16
Dec
11

Culture of Miscommunication: "The Client Doesn’t Get It."

[December 16, 2011]

Tell me if you’ve heard this one.

You’re minding your own business at a busy agency, when the call comes in from one of your newer clients. They’re not happy with their connunication strategy. 

They want you to present a fresh direction, a new look and feel, a plan to establish them as the category thought leader in a way that won’t alienate existing customers. The new approach must, of course be “smart,” “ownable,” “scalable” and have “mobile legs.”

Naturally, no sooner are the words out of their mouths than your bright-eyed account leads promise a full array of deliverables. Instantly, schedules are drawn up, resources are allocated, a kick-off meeting is convened and a bee-hive of activity trembles into high gear. The Concepting Dance begins!

Trouble is, a crucial step is most often skipped between the client’s call to action and the agency’s response.

Curb your enthusiasm.
Instead of jumping in with both feet, pulling ideas from every corner of the digital universe, you need to just stop. Before another hour passes, ask your clients strategic questions, based on an assessment of the communications they’ve launched in the last year. Listen closely to their description—of goals, strategies and, just as important, what they had hoped to acheive.

Then ask them to define their brand position. Yes, you may have gleaned a thing or two when you originally pitched the business, but I guarantee you haven’t heard the whole story.

Whatever topline worship words they may have chanted by rote, when it comes to working out the details of the next campaign, you’ll find your immediate contacts have a personal and, often, more detailed view of where their brand identity lies. More to the point, you’ll perceive the frame of reference that POV inhabits.

Lost in translation.
Only then can you begin a successful process and create concepts that grow out of shared assumptions. Why does this matter? Look at it this way. Over time, I’ve seen countless brilliant, dedicated operatives in every agency discipline waste untold hours crafting concept presentations in excruciating detail—only to discover that, in the words of the bard:

The client doesn’t get it.

With certain rare exceptions, when this happens, it’s for only one reason. You’ve taken the client’s request literally, at face value, without taking into account the corporate marketing culture that produced that request. And in this business, understanding your client’s corporate culture is a corner stone of your success. Unglamorous, perhaps, but true.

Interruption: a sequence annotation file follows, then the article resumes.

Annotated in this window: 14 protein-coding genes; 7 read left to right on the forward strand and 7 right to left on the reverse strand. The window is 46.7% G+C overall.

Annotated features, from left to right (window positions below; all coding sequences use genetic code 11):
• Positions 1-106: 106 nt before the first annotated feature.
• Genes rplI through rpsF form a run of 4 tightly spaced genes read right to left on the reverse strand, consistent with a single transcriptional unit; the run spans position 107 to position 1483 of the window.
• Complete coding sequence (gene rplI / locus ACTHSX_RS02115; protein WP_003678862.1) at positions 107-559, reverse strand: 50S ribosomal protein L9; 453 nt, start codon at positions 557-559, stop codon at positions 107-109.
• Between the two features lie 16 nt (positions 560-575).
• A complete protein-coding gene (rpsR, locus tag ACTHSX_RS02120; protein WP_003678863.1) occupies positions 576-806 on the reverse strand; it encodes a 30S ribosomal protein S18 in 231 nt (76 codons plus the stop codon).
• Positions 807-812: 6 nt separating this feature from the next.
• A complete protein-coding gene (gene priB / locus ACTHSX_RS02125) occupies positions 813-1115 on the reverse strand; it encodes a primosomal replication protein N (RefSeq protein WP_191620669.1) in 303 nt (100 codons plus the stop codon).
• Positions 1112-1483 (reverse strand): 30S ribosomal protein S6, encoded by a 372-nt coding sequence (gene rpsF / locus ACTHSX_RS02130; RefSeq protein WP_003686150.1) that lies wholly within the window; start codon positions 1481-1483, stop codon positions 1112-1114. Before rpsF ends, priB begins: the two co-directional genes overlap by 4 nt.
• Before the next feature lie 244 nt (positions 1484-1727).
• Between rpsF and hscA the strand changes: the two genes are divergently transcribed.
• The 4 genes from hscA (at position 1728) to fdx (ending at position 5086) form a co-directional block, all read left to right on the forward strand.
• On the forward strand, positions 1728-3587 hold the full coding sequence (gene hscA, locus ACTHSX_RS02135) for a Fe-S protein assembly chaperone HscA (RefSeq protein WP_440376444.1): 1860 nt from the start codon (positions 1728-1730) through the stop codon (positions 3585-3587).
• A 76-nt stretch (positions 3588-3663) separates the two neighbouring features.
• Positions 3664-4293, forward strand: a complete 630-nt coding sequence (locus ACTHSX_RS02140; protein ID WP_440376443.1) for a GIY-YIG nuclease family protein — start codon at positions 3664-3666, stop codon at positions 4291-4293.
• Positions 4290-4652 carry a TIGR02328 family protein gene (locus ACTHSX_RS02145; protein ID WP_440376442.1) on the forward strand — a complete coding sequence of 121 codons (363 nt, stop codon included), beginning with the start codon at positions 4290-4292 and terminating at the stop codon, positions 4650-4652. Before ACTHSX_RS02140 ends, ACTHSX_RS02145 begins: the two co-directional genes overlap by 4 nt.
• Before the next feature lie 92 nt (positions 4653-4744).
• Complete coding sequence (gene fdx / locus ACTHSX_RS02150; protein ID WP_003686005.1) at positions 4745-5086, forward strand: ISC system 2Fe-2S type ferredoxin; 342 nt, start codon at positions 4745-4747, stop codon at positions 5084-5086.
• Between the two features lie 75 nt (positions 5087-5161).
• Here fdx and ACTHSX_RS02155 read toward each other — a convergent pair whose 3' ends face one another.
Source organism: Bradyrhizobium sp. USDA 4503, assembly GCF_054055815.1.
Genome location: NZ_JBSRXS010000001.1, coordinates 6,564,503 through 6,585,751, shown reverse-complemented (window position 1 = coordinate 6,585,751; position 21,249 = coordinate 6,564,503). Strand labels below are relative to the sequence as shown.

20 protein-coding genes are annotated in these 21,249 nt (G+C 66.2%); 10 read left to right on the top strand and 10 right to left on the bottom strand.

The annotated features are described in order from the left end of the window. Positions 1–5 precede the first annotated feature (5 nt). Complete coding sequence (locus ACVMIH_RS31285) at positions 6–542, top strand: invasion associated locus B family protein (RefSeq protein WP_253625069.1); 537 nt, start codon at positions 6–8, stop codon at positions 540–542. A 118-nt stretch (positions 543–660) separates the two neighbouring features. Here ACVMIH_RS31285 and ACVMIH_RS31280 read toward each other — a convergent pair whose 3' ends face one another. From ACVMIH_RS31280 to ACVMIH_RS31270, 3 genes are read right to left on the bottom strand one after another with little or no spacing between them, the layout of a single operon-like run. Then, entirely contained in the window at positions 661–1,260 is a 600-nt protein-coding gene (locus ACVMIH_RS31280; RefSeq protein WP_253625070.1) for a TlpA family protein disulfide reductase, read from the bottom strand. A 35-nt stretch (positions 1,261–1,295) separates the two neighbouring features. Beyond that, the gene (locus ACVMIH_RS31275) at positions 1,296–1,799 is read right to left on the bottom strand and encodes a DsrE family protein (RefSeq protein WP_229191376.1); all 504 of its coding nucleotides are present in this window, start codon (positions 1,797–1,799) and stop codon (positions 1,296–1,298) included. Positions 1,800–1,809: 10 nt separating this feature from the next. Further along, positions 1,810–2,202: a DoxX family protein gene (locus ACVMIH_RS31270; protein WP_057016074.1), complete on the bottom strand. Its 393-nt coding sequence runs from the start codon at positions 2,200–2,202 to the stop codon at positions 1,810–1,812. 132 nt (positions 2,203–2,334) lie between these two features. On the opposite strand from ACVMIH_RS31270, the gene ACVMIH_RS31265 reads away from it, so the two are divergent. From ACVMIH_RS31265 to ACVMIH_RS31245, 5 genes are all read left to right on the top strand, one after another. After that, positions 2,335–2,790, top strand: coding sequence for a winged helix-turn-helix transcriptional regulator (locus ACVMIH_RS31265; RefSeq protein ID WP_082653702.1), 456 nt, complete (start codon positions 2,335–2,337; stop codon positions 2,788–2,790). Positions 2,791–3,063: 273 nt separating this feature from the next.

Engage your memory and see for yourself how this usually plays out. Agency people hear the word “fresh” and immediately think of a concept based on the voice and tone of the edgiest, hottest trends just hitting the airwaves.

Do the kind of investigative work I’ve described and you’re liable discover that the client’s idea of “fresh” is a change of font or a brand new color scheme—often no more than a minimal swap out of one pastel color pallette for another.

Not that this information won’t eventually make it’s way into your consciousness. But within the typical agency process, it usually only arrives in Round 5, as the deadline looms and you find out to your teeth-gnashing dismay that all your good work is destined for the porcelain file drawer.

Destiny’s child?
So is that it? Is the client’s POV the agancy’s destiny, immutable, unchanging, doggedly “consistent” until its last breath? As I see it, only if you let it be. Because it’s precisely in the initial investigation that you have an opportunity to educate your clients, by turning their self-referential worldview toward a broader vista. 

Of course, this is no time for condescension, or chest-thumping invocations of the latest TED video. It’s simply a matter of ensuring your concept presentation takes place in the context of the broadest possible awareness of the available options.

The modest investment of effort this entails will be rewarded with a rare prize: A communication strategy in tune with its own core message. Instead of a “really cool idea” whittled down to an incomprehensible nub by a half-baked compromise, you’ll have a fully realized messaging strategy that delivers real value to its audience.

That, after all, is what we’re here for. Just as important, having established clear, meaningful communication, you’ll have the possibility to continue the process, enlarging the scope of your mutual vision until you arrive together at higher ground.


0 Responses to “Culture of Miscommunication: "The Client Doesn’t Get It."”



  1. Leave a Comment

Leave a Reply

Fill in your details below or click an icon to log in:

WordPress.com Logo

You are commenting using your WordPress.com account. Log Out / Change )

Twitter picture

You are commenting using your Twitter account. Log Out / Change )

Facebook photo

You are commenting using your Facebook account. Log Out / Change )

Google+ photo

You are commenting using your Google+ account. Log Out / Change )

Connecting to %s


Mark Laporta

Writer, Creative Consultant
New York, NY

m.laporta@verizon.net
LinkedIn

Archives

______________________________

Enter your email address to receive notification of new posts.

______________________________
______________________________
Top Marketing Sites
Blogarama - The Blog Directory
Marketing Blogs - BlogCatalog Blog Directory
Alltop, all the top stories
HE Blog Directory
WEB LOG SHOW
Subscribe in Bloglines
Add to Google Reader or Homepage
______________________________
______________________________

%d bloggers like this: